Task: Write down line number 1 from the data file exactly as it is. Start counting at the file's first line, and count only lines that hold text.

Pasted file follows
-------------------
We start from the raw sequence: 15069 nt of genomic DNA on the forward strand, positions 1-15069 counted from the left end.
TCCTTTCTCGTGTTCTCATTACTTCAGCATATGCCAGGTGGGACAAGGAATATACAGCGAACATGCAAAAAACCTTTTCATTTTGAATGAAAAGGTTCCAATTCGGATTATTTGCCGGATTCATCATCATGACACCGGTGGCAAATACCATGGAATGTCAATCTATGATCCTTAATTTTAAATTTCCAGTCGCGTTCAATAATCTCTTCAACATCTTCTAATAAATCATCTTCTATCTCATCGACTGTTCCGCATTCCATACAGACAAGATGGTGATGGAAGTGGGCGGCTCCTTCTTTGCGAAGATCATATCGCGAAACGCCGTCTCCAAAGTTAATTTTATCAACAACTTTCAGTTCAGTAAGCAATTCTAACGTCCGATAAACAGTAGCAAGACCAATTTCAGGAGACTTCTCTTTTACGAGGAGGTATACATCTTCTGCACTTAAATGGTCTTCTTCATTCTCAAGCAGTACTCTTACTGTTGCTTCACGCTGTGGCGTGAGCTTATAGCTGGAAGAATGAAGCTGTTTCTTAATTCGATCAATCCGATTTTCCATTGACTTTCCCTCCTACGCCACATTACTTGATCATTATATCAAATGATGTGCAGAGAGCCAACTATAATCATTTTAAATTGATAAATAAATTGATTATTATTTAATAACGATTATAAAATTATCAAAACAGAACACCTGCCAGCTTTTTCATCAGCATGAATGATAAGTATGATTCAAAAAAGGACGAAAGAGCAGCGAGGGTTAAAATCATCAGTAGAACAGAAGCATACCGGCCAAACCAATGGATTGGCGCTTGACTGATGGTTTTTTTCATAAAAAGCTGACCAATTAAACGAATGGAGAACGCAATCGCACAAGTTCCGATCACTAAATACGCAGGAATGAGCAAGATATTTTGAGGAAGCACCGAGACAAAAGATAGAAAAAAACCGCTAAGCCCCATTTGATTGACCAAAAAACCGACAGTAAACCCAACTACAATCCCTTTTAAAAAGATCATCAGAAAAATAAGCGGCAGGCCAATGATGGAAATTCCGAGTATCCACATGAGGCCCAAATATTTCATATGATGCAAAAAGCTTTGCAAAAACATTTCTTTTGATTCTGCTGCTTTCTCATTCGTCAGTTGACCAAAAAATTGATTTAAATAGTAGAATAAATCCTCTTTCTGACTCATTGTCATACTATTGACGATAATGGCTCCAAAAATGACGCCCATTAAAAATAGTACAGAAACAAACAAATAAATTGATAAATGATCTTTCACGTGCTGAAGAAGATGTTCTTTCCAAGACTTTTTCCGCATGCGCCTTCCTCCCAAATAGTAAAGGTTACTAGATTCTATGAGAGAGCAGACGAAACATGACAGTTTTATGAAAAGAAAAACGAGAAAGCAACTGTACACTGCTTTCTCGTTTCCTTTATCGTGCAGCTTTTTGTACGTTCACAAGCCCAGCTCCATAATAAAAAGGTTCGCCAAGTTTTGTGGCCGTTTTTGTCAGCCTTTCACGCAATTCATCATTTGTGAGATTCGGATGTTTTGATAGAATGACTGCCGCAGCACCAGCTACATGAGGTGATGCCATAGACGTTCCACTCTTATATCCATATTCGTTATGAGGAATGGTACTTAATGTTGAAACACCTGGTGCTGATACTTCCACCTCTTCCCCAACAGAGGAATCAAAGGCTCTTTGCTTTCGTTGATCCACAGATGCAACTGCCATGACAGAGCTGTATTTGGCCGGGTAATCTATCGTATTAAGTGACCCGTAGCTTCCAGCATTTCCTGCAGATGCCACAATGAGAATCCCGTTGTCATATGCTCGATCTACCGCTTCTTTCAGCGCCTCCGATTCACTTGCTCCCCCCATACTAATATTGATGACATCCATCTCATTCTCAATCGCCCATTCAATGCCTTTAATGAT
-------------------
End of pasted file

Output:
We start from the raw sequence: 15069 nt of genomic DNA on the forward strand, positions 1-15069 counted from the left end.